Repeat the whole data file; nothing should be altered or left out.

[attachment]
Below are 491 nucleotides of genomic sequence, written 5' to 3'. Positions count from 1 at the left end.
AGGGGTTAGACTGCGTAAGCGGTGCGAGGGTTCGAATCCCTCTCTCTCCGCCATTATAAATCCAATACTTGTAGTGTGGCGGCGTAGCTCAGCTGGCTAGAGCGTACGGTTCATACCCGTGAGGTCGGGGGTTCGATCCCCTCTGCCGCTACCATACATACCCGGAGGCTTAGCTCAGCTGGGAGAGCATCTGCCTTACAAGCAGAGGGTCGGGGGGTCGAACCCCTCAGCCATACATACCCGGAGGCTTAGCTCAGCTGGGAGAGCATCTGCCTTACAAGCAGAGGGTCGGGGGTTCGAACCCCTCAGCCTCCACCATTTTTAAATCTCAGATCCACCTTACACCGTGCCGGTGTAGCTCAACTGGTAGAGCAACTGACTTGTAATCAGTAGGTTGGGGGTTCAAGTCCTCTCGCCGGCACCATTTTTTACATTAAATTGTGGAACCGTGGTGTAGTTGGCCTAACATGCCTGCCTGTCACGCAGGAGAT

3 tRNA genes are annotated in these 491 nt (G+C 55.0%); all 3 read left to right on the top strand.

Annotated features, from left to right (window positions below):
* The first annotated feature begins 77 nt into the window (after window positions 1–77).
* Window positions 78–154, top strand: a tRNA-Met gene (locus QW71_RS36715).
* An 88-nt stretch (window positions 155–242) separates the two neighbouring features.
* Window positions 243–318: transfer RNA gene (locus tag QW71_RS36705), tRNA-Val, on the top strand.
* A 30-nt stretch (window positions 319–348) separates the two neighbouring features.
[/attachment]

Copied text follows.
Below are 491 nucleotides of genomic sequence, written 5' to 3'. Positions count from 1 at the left end.
AGGGGTTAGACTGCGTAAGCGGTGCGAGGGTTCGAATCCCTCTCTCTCCGCCATTATAAATCCAATACTTGTAGTGTGGCGGCGTAGCTCAGCTGGCTAGAGCGTACGGTTCATACCCGTGAGGTCGGGGGTTCGATCCCCTCTGCCGCTACCATACATACCCGGAGGCTTAGCTCAGCTGGGAGAGCATCTGCCTTACAAGCAGAGGGTCGGGGGGTCGAACCCCTCAGCCATACATACCCGGAGGCTTAGCTCAGCTGGGAGAGCATCTGCCTTACAAGCAGAGGGTCGGGGGTTCGAACCCCTCAGCCTCCACCATTTTTAAATCTCAGATCCACCTTACACCGTGCCGGTGTAGCTCAACTGGTAGAGCAACTGACTTGTAATCAGTAGGTTGGGGGTTCAAGTCCTCTCGCCGGCACCATTTTTTACATTAAATTGTGGAACCGTGGTGTAGTTGGCCTAACATGCCTGCCTGTCACGCAGGAGAT

3 tRNA genes are annotated in these 491 nt (G+C 55.0%); all 3 read left to right on the top strand.

Annotated features, from left to right (window positions below):
* The first annotated feature begins 77 nt into the window (after window positions 1–77).
* Window positions 78–154, top strand: a tRNA-Met gene (locus QW71_RS36715).
* An 88-nt stretch (window positions 155–242) separates the two neighbouring features.
* Window positions 243–318: transfer RNA gene (locus tag QW71_RS36705), tRNA-Val, on the top strand.
* A 30-nt stretch (window positions 319–348) separates the two neighbouring features.